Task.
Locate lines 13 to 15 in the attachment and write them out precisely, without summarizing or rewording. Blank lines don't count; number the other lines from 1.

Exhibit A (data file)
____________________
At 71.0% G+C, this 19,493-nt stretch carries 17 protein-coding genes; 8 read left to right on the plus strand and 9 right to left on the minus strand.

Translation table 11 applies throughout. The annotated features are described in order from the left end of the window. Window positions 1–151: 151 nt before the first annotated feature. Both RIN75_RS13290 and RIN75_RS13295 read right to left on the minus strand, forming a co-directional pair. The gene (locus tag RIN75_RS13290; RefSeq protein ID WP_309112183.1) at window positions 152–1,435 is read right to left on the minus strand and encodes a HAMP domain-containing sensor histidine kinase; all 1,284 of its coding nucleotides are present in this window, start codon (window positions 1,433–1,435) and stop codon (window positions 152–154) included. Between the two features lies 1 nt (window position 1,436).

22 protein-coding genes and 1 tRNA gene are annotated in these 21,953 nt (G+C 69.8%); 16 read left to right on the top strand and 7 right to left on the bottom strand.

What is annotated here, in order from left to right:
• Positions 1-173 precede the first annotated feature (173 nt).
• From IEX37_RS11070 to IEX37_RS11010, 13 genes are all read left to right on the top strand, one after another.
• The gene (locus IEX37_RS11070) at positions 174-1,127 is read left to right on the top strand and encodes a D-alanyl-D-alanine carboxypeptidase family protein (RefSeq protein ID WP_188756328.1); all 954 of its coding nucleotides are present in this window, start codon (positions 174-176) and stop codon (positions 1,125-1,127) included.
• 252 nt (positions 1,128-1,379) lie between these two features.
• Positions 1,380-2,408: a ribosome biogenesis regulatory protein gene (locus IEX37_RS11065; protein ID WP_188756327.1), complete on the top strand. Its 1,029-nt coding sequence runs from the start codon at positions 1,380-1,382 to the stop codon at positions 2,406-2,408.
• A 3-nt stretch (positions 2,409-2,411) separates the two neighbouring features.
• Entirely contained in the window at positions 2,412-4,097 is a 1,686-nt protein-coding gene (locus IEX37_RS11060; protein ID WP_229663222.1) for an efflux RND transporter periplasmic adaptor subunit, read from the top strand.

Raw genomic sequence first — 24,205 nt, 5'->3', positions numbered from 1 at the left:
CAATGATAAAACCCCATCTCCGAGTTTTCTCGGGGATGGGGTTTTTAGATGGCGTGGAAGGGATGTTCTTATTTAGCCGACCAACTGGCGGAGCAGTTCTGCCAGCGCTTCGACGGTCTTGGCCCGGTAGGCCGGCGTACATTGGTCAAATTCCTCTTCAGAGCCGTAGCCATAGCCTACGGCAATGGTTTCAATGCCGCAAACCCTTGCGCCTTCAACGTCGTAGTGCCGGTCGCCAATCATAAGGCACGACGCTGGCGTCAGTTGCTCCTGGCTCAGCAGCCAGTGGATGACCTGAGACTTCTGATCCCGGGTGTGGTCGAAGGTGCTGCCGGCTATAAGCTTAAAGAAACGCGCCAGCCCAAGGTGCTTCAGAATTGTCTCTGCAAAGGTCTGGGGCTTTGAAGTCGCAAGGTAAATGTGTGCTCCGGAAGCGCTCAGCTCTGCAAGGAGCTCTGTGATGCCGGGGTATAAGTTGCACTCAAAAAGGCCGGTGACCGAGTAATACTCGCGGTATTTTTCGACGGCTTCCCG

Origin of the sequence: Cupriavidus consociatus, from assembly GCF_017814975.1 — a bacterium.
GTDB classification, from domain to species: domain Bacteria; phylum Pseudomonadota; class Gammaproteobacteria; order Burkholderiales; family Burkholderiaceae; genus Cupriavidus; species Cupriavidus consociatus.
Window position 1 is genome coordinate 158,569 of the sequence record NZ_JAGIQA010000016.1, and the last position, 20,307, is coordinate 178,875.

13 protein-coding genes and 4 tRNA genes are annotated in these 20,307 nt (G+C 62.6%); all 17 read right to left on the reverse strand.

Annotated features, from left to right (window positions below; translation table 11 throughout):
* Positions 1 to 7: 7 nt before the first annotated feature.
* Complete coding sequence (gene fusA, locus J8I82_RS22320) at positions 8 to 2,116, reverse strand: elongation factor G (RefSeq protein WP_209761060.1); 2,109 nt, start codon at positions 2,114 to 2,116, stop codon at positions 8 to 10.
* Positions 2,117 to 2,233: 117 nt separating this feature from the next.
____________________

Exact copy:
CAATGATAAAACCCCATCTCCGAGTTTTCTCGGGGATGGGGTTTTTAGATGGCGTGGAAGGGATGTTCTTATTTAGCCGACCAACTGGCGGAGCAGTTCTGCCAGCGCTTCGACGGTCTTGGCCCGGTAGGCCGGCGTACATTGGTCAAATTCCTCTTCAGAGCCGTAGCCATAGCCTACGGCAATGGTTTCAATGCCGCAAACCCTTGCGCCTTCAACGTCGTAGTGCCGGTCGCCAATCATAAGGCACGACGCTGGCGTCAGTTGCTCCTGGCTCAGCAGCCAGTGGATGACCTGAGACTTCTGATCCCGGGTGTGGTCGAAGGTGCTGCCGGCTATAAGCTTAAAGAAACGCGCCAGCCCAAGGTGCTTCAGAATTGTCTCTGCAAAGGTCTGGGGCTTTGAAGTCGCAAGGTAAATGTGTGCTCCGGAAGCGCTCAGCTCTGCAAGGAGCTCTGTGATGCCGGGGTATAAGTTGCACTCAAAAAGGCCGGTGACCGAGTAATACTCGCGGTATTTTTCGACGGCTTCCCG

Origin of the sequence: Cupriavidus consociatus, from assembly GCF_017814975.1 — a bacterium.
GTDB classification, from domain to species: domain Bacteria; phylum Pseudomonadota; class Gammaproteobacteria; order Burkholderiales; family Burkholderiaceae; genus Cupriavidus; species Cupriavidus consociatus.